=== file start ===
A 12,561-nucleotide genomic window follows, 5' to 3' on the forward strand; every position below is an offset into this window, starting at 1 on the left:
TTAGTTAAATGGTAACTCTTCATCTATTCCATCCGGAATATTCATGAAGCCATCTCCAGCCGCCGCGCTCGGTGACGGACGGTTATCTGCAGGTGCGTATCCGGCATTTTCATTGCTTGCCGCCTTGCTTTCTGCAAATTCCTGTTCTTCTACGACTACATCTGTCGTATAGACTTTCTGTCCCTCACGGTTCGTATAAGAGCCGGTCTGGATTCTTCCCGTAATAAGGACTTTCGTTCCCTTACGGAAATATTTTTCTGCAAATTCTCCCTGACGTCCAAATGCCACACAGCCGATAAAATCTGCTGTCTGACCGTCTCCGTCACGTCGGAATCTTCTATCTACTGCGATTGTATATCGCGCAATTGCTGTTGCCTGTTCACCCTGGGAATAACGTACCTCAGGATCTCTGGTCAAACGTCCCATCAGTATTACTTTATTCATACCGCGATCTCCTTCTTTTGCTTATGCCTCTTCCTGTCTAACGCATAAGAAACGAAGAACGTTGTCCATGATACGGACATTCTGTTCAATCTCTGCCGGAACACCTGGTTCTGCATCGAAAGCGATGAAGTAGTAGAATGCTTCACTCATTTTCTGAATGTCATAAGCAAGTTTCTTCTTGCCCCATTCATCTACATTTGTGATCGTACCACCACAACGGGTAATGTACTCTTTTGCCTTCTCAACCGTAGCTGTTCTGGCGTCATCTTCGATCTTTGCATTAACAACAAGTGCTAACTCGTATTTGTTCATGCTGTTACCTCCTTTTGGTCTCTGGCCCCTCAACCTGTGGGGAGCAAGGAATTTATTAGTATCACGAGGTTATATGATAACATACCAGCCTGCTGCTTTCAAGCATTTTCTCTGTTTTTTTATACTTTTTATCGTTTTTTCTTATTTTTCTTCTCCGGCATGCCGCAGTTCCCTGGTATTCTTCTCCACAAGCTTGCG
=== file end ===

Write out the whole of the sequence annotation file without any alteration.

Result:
A 12,561-nucleotide genomic window follows, 5' to 3' on the forward strand; every position below is an offset into this window, starting at 1 on the left:
TTAGTTAAATGGTAACTCTTCATCTATTCCATCCGGAATATTCATGAAGCCATCTCCAGCCGCCGCGCTCGGTGACGGACGGTTATCTGCAGGTGCGTATCCGGCATTTTCATTGCTTGCCGCCTTGCTTTCTGCAAATTCCTGTTCTTCTACGACTACATCTGTCGTATAGACTTTCTGTCCCTCACGGTTCGTATAAGAGCCGGTCTGGATTCTTCCCGTAATAAGGACTTTCGTTCCCTTACGGAAATATTTTTCTGCAAATTCTCCCTGACGTCCAAATGCCACACAGCCGATAAAATCTGCTGTCTGACCGTCTCCGTCACGTCGGAATCTTCTATCTACTGCGATTGTATATCGCGCAATTGCTGTTGCCTGTTCACCCTGGGAATAACGTACCTCAGGATCTCTGGTCAAACGTCCCATCAGTATTACTTTATTCATACCGCGATCTCCTTCTTTTGCTTATGCCTCTTCCTGTCTAACGCATAAGAAACGAAGAACGTTGTCCATGATACGGACATTCTGTTCAATCTCTGCCGGAACACCTGGTTCTGCATCGAAAGCGATGAAGTAGTAGAATGCTTCACTCATTTTCTGAATGTCATAAGCAAGTTTCTTCTTGCCCCATTCATCTACATTTGTGATCGTACCACCACAACGGGTAATGTACTCTTTTGCCTTCTCAACCGTAGCTGTTCTGGCGTCATCTTCGATCTTTGCATTAACAACAAGTGCTAACTCGTATTTGTTCATGCTGTTACCTCCTTTTGGTCTCTGGCCCCTCAACCTGTGGGGAGCAAGGAATTTATTAGTATCACGAGGTTATATGATAACATACCAGCCTGCTGCTTTCAAGCATTTTCTCTGTTTTTTTATACTTTTTATCGTTTTTTCTTATTTTTCTTCTCCGGCATGCCGCAGTTCCCTGGTATTCTTCTCCACAAGCTTGCG